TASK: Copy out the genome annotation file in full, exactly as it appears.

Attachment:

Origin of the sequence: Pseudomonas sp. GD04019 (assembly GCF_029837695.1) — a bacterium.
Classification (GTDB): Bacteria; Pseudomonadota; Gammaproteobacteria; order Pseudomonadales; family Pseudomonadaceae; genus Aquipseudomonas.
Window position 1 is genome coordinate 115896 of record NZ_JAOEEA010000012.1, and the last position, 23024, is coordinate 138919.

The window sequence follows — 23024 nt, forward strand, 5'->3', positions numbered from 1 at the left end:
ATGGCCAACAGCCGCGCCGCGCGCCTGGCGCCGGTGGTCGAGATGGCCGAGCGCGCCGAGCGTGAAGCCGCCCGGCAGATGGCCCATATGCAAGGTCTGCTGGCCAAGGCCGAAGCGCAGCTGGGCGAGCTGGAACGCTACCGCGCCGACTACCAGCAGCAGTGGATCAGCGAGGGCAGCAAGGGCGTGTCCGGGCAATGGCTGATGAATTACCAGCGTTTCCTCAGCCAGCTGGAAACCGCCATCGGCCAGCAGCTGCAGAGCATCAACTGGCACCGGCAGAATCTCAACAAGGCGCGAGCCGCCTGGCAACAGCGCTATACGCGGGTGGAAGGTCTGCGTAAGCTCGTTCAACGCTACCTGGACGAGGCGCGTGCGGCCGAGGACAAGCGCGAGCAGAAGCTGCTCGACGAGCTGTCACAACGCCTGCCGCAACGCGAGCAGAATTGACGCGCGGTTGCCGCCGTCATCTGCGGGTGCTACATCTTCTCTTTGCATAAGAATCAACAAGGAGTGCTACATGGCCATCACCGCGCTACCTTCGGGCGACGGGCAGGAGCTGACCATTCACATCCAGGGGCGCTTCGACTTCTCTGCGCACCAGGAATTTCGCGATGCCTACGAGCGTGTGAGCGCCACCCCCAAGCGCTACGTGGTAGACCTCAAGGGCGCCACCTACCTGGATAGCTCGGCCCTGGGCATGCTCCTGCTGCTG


Origin of the sequence: Pseudomonas sp. GD04019 (assembly GCF_029837695.1) — a bacterium.
Classification (GTDB): Bacteria; Pseudomonadota; Gammaproteobacteria; order Pseudomonadales; family Pseudomonadaceae; genus Aquipseudomonas.
Window position 1 is genome coordinate 115896 of record NZ_JAOEEA010000012.1, and the last position, 23024, is coordinate 138919.

The window sequence follows — 23024 nt, forward strand, 5'->3', positions numbered from 1 at the left end:
ATGGCCAACAGCCGCGCCGCGCGCCTGGCGCCGGTGGTCGAGATGGCCGAGCGCGCCGAGCGTGAAGCCGCCCGGCAGATGGCCCATATGCAAGGTCTGCTGGCCAAGGCCGAAGCGCAGCTGGGCGAGCTGGAACGCTACCGCGCCGACTACCAGCAGCAGTGGATCAGCGAGGGCAGCAAGGGCGTGTCCGGGCAATGGCTGATGAATTACCAGCGTTTCCTCAGCCAGCTGGAAACCGCCATCGGCCAGCAGCTGCAGAGCATCAACTGGCACCGGCAGAATCTCAACAAGGCGCGAGCCGCCTGGCAACAGCGCTATACGCGGGTGGAAGGTCTGCGTAAGCTCGTTCAACGCTACCTGGACGAGGCGCGTGCGGCCGAGGACAAGCGCGAGCAGAAGCTGCTCGACGAGCTGTCACAACGCCTGCCGCAACGCGAGCAGAATTGACGCGCGGTTGCCGCCGTCATCTGCGGGTGCTACATCTTCTCTTTGCATAAGAATCAACAAGGAGTGCTACATGGCCATCACCGCGCTACCTTCGGGCGACGGGCAGGAGCTGACCATTCACATCCAGGGGCGCTTCGACTTCTCTGCGCACCAGGAATTTCGCGATGCCTACGAGCGTGTGAGCGCCACCCCCAAGCGCTACGTGGTAGACCTCAAGGGCGCCACCTACCTGGATAGCTCGGCCCTGGGCATGCTCCTGCTGCTG